The opinion of the court was delivered by: CAFFEY
This is a petition by one creditor of the bankrupts above named to reopen the estate and have any funds remaining therein distributed among the creditors who may be entitled thereto.
The bankrupts were adjudged such in 1922 and the proceeding sent to a referee of this Court. Thereafter a trustee and, later, his successor were appointed. In 1928 a first and final dividend was declared, payable to the approved creditors, and checks, in payment of these dividends, were sent the creditors entitled to them. Over two hundred of the checks were never cashed and the trustee deposited with the Clerk of this Court the sums of $ 33.71 on October 5, 1928, and $ 4,014.45 on October 27, 1930. In the succeeding years thirteen creditors presented to the court their checks aggregating $ 804.33, and these were paid. On January 30, 1934, $ 33.71 was transferred to the Treasury and on March 28, 1936, the balance of the moneys remaining in the Court, amounting to $ 3,210.12, was transferred to the Treasury. Five more checks were then presented and $ 572.72 was paid out thereon. There is now a balance of $ 2,671.11 in the Treasury to the credit of this bankruptcy estate. The estate was closed in 1931.
In 1944 the People of the State of New York started proceedings in the Supreme Court, New York County, to declare these funds escheated to the People. An ex parte order was obtained from a Justice of the Supreme Court providing for notice by publication to the owners and claimants of this fund. The only answer filed in response to the publication was by the Clerk of this Court, who raised no material issues. The time to answer in the State proceedings has run and the petitioners have not sought to answer. However, no judgment has been entered therein, because of the pendency of this motion.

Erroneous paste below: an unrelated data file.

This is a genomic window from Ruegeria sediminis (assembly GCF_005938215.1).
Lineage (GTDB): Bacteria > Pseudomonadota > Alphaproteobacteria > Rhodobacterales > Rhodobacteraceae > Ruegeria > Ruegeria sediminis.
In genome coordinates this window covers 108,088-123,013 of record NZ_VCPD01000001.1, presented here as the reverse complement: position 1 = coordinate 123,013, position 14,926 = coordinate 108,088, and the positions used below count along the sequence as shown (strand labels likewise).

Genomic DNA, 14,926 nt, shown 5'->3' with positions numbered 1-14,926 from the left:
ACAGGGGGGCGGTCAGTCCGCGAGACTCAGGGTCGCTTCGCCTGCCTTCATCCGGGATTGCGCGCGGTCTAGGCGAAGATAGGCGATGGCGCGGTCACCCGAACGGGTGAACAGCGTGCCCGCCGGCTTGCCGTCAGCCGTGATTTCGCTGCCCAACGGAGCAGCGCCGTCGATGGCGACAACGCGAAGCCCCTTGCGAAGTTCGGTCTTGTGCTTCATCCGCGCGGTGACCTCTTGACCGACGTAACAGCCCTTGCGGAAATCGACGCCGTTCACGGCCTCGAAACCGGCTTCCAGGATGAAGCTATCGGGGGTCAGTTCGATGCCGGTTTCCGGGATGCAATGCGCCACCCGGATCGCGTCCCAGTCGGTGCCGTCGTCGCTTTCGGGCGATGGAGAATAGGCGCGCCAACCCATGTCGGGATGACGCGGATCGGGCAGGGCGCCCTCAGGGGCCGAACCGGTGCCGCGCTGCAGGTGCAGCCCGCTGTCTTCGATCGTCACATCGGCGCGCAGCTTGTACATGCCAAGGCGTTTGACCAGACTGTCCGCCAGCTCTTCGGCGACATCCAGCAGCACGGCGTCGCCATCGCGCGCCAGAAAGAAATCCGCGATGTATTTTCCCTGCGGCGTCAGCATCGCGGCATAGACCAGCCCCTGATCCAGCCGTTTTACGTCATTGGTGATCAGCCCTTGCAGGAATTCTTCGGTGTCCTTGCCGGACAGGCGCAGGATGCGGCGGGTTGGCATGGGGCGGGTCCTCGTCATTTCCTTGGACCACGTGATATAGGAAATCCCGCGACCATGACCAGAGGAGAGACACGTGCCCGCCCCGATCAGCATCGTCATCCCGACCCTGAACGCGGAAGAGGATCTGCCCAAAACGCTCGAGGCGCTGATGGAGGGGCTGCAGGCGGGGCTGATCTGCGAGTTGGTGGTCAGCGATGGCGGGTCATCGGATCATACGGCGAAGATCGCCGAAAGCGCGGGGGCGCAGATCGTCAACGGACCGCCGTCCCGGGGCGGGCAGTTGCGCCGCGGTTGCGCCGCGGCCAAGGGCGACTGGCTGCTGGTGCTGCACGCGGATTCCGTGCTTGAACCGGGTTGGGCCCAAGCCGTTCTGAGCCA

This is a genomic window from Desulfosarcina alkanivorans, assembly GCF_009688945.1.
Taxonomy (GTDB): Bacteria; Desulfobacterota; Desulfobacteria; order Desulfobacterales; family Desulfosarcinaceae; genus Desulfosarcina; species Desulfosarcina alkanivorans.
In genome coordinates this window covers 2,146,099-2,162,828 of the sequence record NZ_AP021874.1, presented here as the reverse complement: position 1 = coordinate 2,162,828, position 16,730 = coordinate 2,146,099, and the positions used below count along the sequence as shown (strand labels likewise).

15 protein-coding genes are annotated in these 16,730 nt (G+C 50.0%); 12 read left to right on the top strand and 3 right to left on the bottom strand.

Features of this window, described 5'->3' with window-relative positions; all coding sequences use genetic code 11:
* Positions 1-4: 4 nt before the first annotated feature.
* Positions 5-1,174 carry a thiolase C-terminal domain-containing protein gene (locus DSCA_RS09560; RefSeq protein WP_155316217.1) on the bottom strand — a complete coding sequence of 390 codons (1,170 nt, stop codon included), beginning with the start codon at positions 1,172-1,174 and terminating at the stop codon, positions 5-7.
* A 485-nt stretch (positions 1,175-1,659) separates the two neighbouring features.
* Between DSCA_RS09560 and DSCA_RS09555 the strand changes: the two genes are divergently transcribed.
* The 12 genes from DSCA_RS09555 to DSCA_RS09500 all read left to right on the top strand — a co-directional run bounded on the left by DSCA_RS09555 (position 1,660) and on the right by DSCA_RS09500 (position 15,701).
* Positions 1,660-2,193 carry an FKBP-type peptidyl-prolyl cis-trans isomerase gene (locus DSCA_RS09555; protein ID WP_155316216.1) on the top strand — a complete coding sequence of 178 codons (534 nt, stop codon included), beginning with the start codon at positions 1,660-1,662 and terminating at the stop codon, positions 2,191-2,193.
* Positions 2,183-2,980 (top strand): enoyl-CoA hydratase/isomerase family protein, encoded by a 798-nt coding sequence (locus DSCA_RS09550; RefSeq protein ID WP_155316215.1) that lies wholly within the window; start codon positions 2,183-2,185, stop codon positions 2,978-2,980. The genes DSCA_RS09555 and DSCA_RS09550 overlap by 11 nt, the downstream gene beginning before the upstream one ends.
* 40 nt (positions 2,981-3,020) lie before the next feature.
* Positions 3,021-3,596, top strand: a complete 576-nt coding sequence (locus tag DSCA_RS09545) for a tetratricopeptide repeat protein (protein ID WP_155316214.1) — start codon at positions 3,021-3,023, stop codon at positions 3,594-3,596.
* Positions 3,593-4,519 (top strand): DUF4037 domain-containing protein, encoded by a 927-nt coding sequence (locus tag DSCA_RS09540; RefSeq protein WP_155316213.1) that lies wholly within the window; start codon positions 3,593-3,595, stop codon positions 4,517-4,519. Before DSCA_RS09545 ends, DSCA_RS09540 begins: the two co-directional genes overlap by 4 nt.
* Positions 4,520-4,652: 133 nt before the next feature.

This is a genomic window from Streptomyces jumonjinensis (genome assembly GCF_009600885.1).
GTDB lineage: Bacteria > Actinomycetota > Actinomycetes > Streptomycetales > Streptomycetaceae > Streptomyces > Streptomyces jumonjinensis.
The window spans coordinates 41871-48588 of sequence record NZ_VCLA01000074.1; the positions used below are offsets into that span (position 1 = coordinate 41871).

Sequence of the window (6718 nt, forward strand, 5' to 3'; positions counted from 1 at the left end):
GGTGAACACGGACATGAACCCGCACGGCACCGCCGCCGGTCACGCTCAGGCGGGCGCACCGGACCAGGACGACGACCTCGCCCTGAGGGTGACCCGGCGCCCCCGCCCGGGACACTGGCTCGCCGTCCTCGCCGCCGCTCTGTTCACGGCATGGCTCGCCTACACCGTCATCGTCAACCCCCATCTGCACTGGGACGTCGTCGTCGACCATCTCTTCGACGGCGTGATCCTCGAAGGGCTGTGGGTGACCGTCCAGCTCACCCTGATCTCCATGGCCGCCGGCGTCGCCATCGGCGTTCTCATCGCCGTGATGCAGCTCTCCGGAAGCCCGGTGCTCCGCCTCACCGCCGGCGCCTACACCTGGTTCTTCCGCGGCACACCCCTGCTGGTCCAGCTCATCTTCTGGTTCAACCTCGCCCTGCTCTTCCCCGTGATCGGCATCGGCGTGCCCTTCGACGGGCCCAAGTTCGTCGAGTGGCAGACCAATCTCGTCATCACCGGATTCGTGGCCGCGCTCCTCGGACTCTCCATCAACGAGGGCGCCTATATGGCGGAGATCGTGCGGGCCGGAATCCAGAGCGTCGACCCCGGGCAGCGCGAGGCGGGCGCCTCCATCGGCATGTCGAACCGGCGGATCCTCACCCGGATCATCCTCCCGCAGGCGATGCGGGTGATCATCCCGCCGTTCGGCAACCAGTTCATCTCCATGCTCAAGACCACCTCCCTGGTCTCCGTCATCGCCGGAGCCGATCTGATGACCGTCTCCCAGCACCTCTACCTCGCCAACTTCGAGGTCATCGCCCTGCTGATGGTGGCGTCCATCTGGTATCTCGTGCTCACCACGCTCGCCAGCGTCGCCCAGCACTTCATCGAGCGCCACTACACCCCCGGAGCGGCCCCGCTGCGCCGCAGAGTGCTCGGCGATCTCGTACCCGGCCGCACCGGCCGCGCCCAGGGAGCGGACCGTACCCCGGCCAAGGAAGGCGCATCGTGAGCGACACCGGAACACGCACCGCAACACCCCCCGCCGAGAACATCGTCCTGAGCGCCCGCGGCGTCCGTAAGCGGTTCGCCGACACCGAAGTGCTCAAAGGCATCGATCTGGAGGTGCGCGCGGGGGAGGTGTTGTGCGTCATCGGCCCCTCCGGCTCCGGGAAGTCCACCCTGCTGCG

The People of the State of New York oppose the pending motion to reopen the estate and distribute the funds remaining on hand. They assign three grounds of opposition. These are as follows:
(1) The moneys on deposit in the Treasury of the United States have escheated to and are now the property of the People of the State of New York.
(2) Since the moneys are now and since 1936 have been on deposit in the Treasury of the United States, this Court has no power to effect the distribution sought by the petitioners. It can only direct payment to those creditors who had originally failed to cash their dividend checks or those claiming under or through the same creditors.
(3) Even if the power be lodged in this Court now to effect the distribution sought by the petitioner, this Court should, in the exercise of its discretion, deny the relief prayed for by the petitioner.
The first ground is clearly untenable. The People of the State of New York have no title to the abandoned moneys until there has been an adjudication of escheat by the State Court, Klein v. Brodbeck, D.C., E.D. Pa., 15 F.Supp. 473, 474 second column; 28 U.S.C.A. §§ 851 and 852; McKinney's Consolidated Laws, book 2-1/2, New York Abandoned Property Law, secs. 1202 and 1210. See United States v. Klein, 303 U.S. 276, 281, 282, 58 S. Ct. 536, 82 L. Ed. 840.
There has been no such judgment entered on the moneys involved. The ex parte order obtained in the State Supreme Court was not a judgment of escheat. The underlined portion of the order submitted in the affidavit by the Assistant Attorney General merely repeats the statutory presumption of abandonment. Abandoned Property Law, sec. 1201. This presumption is rebuttable by competent evidence in accordance with the terms of that section. Therefore, the funds have not yet escheated to the People of the State of New York. The petitioner may be a claimant ...